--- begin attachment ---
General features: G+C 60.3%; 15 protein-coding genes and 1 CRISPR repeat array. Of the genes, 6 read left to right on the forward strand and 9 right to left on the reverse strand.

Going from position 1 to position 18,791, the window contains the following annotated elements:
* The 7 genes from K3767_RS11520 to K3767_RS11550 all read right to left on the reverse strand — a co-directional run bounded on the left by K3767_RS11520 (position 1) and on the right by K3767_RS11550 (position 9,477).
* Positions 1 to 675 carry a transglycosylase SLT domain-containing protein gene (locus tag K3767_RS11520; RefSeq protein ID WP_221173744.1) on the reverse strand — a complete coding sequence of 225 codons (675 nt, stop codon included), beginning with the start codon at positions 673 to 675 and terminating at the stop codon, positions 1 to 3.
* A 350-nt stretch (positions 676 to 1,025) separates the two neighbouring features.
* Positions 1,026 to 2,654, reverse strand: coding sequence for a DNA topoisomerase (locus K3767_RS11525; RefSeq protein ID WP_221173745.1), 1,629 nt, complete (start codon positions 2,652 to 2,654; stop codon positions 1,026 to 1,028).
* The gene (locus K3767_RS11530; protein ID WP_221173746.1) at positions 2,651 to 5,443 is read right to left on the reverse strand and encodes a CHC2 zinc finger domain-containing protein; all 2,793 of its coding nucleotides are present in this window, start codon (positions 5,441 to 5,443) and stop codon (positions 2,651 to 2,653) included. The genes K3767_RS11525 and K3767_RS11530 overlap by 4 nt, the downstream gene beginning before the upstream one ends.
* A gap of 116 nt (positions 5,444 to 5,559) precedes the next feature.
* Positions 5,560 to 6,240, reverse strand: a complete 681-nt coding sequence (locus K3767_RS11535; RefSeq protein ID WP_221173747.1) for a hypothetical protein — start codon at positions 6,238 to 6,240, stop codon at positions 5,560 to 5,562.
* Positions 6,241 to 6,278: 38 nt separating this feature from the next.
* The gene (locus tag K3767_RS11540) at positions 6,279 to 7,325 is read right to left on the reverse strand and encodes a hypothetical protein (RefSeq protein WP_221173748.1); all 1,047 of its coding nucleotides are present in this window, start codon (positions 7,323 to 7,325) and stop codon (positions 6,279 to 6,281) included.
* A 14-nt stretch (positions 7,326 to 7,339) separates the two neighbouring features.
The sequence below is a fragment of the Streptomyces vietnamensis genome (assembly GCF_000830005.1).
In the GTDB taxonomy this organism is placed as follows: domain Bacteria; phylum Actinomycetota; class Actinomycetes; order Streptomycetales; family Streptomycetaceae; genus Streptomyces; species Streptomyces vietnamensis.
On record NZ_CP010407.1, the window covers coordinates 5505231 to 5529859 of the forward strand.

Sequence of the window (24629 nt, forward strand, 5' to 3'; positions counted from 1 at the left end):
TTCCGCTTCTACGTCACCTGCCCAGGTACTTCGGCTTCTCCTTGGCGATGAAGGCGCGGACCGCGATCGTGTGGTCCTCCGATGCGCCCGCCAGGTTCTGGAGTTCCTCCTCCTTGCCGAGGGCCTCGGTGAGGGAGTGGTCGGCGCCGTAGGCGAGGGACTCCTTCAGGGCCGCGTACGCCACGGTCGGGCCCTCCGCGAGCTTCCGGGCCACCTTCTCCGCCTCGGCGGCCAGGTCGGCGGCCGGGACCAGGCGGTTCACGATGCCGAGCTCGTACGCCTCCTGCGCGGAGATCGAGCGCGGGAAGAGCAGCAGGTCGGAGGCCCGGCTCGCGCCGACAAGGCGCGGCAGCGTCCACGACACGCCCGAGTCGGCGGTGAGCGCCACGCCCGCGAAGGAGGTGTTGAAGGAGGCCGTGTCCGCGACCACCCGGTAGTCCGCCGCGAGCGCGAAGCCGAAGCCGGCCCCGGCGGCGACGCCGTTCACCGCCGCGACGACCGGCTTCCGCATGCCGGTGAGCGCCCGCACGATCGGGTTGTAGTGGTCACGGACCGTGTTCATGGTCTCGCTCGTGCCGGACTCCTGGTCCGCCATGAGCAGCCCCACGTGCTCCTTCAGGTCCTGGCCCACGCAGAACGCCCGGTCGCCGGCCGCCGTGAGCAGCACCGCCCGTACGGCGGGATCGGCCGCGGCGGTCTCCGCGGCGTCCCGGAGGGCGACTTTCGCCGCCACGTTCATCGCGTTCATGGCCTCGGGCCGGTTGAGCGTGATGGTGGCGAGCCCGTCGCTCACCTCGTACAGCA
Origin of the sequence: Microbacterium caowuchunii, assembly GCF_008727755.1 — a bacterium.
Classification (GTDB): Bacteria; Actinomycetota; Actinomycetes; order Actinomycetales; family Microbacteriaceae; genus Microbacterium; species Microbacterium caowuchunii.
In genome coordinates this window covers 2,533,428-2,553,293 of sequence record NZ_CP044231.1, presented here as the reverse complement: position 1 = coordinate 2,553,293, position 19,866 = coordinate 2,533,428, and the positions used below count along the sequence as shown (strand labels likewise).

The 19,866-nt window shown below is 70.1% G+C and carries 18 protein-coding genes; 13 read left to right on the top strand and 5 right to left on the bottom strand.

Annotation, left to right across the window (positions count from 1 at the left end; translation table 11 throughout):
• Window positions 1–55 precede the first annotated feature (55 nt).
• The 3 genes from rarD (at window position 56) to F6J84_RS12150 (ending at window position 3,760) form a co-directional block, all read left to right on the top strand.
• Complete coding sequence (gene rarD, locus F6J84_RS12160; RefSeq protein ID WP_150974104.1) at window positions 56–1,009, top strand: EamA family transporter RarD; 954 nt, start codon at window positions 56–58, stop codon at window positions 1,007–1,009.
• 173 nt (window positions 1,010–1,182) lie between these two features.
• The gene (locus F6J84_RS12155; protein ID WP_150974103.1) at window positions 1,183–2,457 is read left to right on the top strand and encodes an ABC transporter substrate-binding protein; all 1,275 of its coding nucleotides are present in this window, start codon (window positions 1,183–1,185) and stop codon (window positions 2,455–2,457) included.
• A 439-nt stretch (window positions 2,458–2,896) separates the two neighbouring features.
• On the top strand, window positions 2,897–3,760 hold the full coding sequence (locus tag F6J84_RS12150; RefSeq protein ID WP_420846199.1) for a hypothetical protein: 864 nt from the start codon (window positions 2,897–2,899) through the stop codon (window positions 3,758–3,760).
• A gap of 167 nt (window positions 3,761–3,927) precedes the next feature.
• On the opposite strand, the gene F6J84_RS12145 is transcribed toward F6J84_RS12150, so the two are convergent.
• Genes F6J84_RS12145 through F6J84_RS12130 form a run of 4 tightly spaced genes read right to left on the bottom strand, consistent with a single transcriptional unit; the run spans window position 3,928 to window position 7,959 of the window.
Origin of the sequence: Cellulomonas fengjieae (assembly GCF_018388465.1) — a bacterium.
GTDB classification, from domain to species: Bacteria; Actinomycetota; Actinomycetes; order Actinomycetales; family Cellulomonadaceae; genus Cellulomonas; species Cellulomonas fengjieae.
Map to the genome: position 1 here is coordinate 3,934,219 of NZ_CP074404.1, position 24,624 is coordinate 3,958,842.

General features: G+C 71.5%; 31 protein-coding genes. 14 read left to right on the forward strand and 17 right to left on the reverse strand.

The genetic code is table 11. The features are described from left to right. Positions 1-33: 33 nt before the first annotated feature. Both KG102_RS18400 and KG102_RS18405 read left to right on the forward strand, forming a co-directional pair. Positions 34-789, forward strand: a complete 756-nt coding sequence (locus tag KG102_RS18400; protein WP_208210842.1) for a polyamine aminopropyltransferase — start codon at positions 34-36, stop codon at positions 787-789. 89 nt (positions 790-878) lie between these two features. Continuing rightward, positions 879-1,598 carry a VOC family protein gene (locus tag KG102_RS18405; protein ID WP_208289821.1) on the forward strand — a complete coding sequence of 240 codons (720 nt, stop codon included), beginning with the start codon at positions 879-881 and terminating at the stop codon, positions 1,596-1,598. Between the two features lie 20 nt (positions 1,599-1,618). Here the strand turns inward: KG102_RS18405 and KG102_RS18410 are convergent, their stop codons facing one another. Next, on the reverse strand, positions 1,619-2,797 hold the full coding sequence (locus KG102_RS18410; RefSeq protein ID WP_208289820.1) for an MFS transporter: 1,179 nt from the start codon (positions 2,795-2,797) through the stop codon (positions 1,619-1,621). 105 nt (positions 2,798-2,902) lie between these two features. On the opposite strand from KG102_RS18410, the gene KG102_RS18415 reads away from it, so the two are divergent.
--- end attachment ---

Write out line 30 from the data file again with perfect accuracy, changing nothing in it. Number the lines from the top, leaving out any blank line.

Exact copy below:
• A gap of 167 nt (window positions 3,761–3,927) precedes the next feature.